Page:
Australia: A medical practitioner's duty to warn and causation

Curwoods Case Note
Last Updated: 24 April 2012
Article by Yasmin Bell

Judgment date: 13 April 2012

Wallace v Kam [2012] NSWCA

NSW Court of Appeal1

In Brief

  • A medical practitioner has a duty to warn a patient of all material risks inherent in the proposed treatment.
  • In order to establish negligence the Court must be satisfied that the failure to warn was the cause of the harm.
  • In order to establish whether a medical practitioner's failure to warn was causative of a patient's injury, the Court will consider the test for causation set out in s 5D of the Civil Liability Act 2002 (CLA).
  • Although a patient has only one decision to make as to whether to have an operation, when there is more than one material risk to an operation, each risk can be seen as separate and distinct.
  • The failure to warn of a particular risk that would have prevented the patient from undergoing surgery but did not occur, will not necessarily result in a finding of negligence in relation to another harm where the risk did not occur.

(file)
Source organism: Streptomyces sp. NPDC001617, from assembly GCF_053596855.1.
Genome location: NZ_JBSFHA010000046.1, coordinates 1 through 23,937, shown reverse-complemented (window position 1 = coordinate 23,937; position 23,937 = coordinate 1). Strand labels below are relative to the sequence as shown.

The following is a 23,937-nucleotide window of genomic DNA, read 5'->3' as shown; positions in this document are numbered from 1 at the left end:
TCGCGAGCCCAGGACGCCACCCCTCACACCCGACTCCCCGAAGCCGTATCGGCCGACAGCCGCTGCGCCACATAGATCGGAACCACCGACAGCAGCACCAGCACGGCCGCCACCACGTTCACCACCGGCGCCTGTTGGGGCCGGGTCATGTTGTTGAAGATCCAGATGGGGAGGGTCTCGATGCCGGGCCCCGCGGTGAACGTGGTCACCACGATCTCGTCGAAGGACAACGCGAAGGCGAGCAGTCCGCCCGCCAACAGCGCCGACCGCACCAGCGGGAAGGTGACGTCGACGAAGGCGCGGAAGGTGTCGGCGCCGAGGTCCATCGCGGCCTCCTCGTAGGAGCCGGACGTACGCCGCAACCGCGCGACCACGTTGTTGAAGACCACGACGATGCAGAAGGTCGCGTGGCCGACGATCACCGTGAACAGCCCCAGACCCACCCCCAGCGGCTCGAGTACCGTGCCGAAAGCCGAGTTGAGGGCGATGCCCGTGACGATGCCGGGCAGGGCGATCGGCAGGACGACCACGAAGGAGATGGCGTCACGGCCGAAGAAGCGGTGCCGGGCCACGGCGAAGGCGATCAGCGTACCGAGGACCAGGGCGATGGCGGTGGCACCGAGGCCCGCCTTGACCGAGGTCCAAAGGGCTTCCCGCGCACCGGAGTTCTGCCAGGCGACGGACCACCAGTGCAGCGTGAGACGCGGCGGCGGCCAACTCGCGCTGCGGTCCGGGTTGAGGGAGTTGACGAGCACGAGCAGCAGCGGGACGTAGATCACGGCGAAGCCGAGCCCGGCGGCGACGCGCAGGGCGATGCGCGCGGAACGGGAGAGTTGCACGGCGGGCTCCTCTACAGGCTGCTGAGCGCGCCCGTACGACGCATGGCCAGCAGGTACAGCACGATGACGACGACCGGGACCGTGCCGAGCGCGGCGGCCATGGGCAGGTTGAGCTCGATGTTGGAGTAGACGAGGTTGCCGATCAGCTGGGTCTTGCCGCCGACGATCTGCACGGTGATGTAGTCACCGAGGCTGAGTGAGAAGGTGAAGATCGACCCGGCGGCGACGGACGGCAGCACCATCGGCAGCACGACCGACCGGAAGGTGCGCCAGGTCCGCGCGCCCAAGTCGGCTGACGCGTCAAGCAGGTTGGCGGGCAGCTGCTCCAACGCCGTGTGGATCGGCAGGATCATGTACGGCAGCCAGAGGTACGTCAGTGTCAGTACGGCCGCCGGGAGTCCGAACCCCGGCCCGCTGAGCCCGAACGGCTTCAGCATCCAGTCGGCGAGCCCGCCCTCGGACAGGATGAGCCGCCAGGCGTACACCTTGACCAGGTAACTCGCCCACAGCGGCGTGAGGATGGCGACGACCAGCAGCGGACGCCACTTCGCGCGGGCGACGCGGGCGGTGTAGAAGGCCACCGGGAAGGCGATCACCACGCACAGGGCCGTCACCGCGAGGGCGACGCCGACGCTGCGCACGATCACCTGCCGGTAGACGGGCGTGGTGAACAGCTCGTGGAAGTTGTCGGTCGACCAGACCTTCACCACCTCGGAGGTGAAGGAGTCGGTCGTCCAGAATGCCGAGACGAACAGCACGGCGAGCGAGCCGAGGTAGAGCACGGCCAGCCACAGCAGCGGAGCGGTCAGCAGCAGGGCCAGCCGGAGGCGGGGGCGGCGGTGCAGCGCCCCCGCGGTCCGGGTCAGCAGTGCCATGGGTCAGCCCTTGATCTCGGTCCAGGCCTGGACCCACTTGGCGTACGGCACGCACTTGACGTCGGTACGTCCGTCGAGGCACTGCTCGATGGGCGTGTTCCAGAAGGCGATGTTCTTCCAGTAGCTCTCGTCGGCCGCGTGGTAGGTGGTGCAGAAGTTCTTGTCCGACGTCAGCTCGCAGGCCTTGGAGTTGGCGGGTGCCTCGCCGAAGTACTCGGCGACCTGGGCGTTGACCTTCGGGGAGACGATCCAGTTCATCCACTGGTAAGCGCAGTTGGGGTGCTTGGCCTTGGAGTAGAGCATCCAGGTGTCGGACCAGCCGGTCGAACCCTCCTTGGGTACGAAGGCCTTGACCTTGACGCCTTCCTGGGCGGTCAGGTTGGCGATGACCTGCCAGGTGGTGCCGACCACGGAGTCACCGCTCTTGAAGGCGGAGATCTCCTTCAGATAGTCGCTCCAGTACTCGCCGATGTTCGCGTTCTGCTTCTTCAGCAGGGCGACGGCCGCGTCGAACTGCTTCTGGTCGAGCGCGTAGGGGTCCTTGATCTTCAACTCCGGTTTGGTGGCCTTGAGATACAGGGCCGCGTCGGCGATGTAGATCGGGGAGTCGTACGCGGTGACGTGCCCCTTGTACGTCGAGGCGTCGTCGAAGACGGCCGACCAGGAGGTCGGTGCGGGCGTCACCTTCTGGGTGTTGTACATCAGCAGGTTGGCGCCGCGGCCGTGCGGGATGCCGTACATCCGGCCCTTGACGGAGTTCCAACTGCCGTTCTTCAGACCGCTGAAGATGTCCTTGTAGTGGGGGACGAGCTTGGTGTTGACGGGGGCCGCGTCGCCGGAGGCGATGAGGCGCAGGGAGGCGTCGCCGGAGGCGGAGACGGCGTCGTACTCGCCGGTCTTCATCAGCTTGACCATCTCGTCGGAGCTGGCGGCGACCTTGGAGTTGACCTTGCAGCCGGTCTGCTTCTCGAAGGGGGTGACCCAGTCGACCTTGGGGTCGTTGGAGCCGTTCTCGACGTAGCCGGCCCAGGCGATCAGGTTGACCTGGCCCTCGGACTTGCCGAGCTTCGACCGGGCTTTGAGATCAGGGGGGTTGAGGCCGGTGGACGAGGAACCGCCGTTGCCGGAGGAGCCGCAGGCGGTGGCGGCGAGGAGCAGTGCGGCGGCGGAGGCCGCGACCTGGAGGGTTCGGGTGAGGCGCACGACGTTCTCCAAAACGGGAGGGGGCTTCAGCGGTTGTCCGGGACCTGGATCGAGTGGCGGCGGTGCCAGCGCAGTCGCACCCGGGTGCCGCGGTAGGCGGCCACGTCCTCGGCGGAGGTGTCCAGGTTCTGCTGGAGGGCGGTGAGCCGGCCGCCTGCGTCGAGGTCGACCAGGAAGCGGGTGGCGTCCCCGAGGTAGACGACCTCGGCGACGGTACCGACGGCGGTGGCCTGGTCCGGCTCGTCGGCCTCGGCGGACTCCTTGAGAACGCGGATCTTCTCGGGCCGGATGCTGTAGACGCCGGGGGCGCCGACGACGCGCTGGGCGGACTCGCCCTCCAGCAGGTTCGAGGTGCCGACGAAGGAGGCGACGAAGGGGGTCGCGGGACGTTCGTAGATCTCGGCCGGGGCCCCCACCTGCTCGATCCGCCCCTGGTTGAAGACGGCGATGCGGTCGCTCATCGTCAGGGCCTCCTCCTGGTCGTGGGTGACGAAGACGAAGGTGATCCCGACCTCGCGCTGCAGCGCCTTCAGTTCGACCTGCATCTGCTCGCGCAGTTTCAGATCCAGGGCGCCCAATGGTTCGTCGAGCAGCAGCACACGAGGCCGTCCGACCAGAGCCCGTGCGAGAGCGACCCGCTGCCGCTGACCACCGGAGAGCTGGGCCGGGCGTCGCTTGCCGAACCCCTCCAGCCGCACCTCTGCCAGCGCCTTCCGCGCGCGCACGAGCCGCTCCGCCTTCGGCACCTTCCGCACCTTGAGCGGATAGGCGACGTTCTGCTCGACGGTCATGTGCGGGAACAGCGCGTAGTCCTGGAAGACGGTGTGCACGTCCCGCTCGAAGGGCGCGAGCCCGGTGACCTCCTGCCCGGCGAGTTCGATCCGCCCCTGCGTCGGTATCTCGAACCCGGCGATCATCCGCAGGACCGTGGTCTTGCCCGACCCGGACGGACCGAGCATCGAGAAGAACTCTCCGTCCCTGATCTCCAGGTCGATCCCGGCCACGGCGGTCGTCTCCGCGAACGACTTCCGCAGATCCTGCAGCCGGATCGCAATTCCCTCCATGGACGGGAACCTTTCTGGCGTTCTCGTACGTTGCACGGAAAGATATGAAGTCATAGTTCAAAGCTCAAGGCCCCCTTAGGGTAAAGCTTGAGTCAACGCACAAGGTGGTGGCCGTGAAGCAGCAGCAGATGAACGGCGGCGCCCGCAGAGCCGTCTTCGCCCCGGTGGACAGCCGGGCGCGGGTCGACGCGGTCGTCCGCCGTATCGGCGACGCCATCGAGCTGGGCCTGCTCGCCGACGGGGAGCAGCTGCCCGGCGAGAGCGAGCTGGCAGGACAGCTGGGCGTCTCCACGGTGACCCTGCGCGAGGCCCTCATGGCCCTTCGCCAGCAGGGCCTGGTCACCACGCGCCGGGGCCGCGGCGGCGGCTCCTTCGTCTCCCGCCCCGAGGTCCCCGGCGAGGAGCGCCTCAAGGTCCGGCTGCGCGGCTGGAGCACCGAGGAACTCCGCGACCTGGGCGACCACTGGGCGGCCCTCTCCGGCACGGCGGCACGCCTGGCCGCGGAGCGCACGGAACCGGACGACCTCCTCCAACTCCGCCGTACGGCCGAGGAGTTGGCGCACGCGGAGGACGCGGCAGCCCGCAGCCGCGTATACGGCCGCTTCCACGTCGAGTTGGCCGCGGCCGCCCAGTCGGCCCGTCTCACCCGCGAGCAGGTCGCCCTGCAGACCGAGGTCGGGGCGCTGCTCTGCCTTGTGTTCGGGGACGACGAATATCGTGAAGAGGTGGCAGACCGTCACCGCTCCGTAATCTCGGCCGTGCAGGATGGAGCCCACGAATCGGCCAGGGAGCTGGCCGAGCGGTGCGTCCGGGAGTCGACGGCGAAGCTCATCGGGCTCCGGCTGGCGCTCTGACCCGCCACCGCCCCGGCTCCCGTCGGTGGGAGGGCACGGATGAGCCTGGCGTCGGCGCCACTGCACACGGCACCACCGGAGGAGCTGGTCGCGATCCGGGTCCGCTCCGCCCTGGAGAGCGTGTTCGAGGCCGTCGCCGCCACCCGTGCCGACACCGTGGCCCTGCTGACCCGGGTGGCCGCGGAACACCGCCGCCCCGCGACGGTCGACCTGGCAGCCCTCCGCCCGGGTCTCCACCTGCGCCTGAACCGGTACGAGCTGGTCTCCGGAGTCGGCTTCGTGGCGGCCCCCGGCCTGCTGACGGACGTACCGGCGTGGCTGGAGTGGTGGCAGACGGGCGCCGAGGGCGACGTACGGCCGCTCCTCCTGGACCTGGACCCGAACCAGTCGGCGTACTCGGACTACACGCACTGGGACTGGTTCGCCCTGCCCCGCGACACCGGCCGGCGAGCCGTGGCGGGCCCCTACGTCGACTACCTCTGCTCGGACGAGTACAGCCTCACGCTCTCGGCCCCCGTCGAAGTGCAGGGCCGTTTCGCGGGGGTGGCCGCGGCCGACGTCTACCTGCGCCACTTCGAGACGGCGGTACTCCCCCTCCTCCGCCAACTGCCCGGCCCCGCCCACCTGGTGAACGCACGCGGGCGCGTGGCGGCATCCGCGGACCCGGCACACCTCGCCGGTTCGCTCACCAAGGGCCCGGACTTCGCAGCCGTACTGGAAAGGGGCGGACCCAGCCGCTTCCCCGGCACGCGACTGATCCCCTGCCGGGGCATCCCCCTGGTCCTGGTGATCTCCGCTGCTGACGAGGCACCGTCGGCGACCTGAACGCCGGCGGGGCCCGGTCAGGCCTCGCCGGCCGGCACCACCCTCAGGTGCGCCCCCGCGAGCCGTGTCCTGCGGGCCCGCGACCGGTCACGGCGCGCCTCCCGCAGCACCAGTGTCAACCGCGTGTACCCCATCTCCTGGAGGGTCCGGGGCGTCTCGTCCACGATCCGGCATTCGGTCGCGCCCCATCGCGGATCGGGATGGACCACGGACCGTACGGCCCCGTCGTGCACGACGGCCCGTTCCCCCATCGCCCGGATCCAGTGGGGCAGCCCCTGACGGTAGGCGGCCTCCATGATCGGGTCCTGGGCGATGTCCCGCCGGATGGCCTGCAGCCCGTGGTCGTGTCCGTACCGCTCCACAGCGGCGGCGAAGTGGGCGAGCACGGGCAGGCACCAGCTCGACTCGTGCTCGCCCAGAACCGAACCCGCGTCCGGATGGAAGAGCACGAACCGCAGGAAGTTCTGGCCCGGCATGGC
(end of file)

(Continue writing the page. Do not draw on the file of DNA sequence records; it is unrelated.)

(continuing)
• A medical practitioner does not bear the responsibility for a breach of duty to warn of a risk that did not materialise, even if the warning would stop the patient from having the surgery and the patient suffered some other form of harm as a result of the surgery.


In November 2004 the plaintiff, Mr Wallace, underwent surgery to alleviate pain in his lumbar spine. The surgery was performed by the defendant, Dr Kam, a Neurosurgeon at Westmead Private Hospital. Following the surgery, the plaintiff continued to suffer pain and was subsequently diagnosed as having suffered bilateral femoral neuropraxia, being local nerve damage to the thigh region of both legs. This was caused by lying prone for an extended period during surgery.